The great passion of our grafic designer Anna is design. In October she visited the Biennale Interieur in the Belgian city of Kortrijk. For Pablo & Paul Magazine Anna writes about her impressions of the Biennale: Reflections on housing today.

written by Anna Jęchorek

The Biennale Interieur 2014 in Kortrijk, which began on 17th October, once again took over the small Belgian city for ten days. As usual, the Kortrijk Xpo hosted new designs brought to market over the previous two years. Hours could be spent wandering around halls filled to the brim with innovative chairs, tables, sofas and lamps. As with every edition of the biennale, the exhibition attracted crowds of industry professionals, designers, interior decorators, architects etc. However, thanks to the initiative of biennale president, Lowie Vermeersch, this year’s event was also made accessible to a wider audience. Exhibitions hosted in the city centre were aimed at providing a space for people from different walks of life to enjoy wider reflection on the concept of the home, after viewing the endless novelties on offer at the Xpo complex.

Compared with previous years, the 2014 biennale distinguished itself by taking a critical approach to interior design and contemporary housing, conceived by guest cultural curator, British architect and author Joseph Grima and his Space Caviar collective. The very title of the biennale, The Home Does Not Exist, offered something of an contradiction for an interior design fair, inviting visitors to consider some of the wider problems with housing today.

The exhibitions staged according to Grima’s conception were expositions not containing any objects of daily use. Instead, the spaces arranged by the cultural curator of this year’s biennale, offered charts and statistics revealing to visitors various factors effecting housing today, such as: where most people in the world live, what housing costs in particular cities, what that housing in those cities looks like, and finally, where the most favourable conditions for various social groups to live can be found. Grima explained the fundamental goal of the exhibitions in an interview: ‚We wanted to look at the idea of the home not as a place of intimacy, but more as a space where a series of forces – economic, cultural, technological – converge.‘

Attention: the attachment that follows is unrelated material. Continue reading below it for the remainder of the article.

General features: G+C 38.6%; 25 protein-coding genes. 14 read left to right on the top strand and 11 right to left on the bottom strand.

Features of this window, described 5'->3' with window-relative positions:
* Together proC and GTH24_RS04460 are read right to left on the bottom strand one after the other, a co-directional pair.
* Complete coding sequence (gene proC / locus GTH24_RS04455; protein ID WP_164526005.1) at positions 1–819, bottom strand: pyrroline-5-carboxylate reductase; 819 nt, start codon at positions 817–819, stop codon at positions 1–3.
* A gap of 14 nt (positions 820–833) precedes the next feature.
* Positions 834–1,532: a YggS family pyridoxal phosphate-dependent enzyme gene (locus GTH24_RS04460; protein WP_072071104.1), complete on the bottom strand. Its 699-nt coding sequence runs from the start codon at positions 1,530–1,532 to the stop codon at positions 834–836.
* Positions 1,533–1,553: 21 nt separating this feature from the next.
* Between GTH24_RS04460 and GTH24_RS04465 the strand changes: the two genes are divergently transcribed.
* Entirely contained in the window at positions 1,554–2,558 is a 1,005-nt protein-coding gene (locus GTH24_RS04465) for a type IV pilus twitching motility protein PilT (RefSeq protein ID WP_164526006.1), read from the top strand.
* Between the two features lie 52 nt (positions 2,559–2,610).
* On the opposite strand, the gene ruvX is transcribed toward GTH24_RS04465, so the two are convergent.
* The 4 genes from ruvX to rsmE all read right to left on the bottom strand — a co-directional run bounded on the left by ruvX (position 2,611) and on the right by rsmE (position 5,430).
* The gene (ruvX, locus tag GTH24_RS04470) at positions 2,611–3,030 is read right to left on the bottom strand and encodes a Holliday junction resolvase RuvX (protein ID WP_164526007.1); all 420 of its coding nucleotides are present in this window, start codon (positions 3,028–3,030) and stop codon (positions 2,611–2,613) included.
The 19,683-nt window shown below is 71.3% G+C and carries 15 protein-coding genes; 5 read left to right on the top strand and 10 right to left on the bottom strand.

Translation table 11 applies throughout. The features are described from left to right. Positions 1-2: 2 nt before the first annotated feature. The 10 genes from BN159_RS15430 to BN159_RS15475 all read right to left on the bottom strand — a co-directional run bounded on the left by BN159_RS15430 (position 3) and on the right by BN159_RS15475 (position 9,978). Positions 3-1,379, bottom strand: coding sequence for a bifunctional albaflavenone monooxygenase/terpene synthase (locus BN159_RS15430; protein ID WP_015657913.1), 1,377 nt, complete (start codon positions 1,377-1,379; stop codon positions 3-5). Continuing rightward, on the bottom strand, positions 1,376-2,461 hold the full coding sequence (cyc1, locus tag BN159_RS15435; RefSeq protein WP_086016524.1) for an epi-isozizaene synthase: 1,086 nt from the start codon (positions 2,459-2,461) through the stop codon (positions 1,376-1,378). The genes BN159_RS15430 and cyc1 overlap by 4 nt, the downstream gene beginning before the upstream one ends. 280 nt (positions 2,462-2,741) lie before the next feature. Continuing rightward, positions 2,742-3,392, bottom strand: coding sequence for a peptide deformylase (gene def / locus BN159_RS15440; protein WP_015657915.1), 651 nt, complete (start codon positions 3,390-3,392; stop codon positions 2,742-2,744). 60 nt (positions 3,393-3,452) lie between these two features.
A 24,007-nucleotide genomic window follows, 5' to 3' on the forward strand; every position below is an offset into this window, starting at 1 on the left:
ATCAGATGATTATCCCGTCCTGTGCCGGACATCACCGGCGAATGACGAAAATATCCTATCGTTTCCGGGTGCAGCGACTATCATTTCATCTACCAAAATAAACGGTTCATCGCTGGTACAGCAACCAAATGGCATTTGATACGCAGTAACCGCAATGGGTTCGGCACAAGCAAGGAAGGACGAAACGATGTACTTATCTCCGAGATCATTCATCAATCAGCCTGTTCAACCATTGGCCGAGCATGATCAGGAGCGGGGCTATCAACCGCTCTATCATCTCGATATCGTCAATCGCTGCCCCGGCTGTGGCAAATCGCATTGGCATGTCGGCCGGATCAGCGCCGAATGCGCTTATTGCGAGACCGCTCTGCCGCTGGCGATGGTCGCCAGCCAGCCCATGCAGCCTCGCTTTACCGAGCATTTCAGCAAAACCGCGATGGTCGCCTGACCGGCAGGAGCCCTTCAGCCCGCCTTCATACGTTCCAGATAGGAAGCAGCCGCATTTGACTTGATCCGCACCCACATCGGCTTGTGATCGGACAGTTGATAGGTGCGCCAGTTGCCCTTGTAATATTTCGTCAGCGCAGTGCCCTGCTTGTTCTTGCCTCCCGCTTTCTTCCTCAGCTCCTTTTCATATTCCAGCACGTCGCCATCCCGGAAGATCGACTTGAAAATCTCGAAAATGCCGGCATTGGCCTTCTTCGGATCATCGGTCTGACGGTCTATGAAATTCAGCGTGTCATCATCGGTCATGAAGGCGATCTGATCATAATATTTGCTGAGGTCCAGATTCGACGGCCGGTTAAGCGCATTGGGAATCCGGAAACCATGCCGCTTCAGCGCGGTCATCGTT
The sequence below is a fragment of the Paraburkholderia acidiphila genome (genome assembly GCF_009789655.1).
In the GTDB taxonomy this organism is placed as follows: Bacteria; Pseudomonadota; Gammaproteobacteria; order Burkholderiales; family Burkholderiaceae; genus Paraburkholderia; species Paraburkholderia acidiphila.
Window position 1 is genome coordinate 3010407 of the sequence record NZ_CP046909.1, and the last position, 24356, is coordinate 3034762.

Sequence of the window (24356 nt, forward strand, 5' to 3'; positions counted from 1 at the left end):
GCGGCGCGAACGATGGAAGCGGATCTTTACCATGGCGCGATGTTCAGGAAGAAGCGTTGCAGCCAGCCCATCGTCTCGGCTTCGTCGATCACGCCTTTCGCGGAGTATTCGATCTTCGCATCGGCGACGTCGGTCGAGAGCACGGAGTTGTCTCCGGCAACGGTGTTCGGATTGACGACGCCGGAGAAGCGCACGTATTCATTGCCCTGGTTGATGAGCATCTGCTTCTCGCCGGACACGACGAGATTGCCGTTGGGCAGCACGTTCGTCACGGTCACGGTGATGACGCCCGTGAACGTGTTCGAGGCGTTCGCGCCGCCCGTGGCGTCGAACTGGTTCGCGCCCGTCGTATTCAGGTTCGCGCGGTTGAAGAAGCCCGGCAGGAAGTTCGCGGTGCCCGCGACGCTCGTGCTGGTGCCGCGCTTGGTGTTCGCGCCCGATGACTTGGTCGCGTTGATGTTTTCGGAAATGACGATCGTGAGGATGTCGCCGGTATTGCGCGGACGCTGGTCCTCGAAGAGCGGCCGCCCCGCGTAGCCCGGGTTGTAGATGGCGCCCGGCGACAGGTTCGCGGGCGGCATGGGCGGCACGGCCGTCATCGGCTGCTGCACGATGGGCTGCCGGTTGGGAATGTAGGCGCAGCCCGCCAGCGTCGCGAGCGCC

Grima arranged two complimentary exhibitions for the Biennale Interieur, calling project The Quantified Home. The first exposition, Theatre of Everyday Life, consisted of a rectangular structure of metal modules, built outside the Kortrijk Xpo. This was designed in such a way that biennale visitors would gradually, passing along subsequent sections, move through images of homes drawn from social media, and explore statistics showing how housing realities have changed over the years.

The second exhibition was housed at the former Broel School in Kortrijk, which is awaiting demolition. As with Theatre of Everyday Life, the curators prepared a path through the building for visitors. Using yellow electrical cord woven through perforations in the walls, a path was laid for visitors, taking them on a journey through a strangely familiar territory. Moving along the indicated  route guests encountered quotes form various books, stenciled onto the walls. The texts referred to events that changed conceptions of the home. The quotes were arranged chronologically, which allowed visitors to easily visualise for themselves the changing history of housing. Large charts accompanied the quotes, showing various factors effecting contemporary concepts of the home.

Looking through windows onto the courtyard viewers could see how the prices of housing in various cities differed. The graph was made with leaves, different sizes of pile indicated the proportional house prices in each city. Another interesting idea, illustrating the factors effecting housing, was the use of construction tubing wrapped at various points with red wire. These formed highly illustrative graphs on the walls. In another ingenious move, statistics were shown the school roof detailing the yearly growth in Airbnb use since its foundation.

At the end of the intellectually demanding walk visitors were invited to an old gymnasium to enjoy Roomba Ballet: a performance of robotic vacuum cleaners. The performance involved six ‚female‘ and six ‚male‘ vacuum cleaners, who executed a choreographed dance to the music of a Viennese Waltz.

After viewing this extraordinary performance each visitor was convinced that changes to the perception of the home as a place of existence are sudden and irreversible. In an interview Joseph Grima underlined his motivation, to explore: ‚What transformations have taken place even in the  brief timespan of our lives of thirty, forty years – and to speculate also on the directions it’s headed and how design can once again be relevant to this.‘

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